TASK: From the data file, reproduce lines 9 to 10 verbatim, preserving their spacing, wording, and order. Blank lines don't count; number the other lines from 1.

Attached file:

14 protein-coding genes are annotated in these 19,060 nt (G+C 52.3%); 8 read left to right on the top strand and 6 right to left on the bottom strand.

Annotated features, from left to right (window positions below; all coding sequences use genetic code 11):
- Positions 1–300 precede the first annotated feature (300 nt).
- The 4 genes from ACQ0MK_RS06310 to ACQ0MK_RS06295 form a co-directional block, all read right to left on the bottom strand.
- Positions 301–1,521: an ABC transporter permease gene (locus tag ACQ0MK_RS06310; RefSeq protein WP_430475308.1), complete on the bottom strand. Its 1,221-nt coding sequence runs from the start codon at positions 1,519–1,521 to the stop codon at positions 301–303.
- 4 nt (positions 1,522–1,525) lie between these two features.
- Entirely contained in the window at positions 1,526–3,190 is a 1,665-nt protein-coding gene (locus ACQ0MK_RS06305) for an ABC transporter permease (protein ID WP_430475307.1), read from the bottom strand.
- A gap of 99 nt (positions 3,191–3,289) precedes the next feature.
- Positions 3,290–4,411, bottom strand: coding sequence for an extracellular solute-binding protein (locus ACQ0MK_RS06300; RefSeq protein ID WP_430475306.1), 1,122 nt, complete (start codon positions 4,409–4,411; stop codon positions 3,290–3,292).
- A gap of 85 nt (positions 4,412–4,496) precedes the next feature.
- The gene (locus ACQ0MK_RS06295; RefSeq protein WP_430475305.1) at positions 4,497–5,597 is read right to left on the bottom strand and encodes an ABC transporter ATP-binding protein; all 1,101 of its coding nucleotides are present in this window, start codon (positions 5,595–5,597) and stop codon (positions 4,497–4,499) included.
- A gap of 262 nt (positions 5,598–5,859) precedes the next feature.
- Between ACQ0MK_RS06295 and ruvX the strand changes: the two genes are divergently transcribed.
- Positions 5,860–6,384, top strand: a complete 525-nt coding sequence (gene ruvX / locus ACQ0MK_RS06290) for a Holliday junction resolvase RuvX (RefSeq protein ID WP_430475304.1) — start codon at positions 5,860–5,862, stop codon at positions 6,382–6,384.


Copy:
- Positions 3,290–4,411, bottom strand: coding sequence for an extracellular solute-binding protein (locus ACQ0MK_RS06300; RefSeq protein ID WP_430475306.1), 1,122 nt, complete (start codon positions 4,409–4,411; stop codon positions 3,290–3,292).
- A gap of 85 nt (positions 4,412–4,496) precedes the next feature.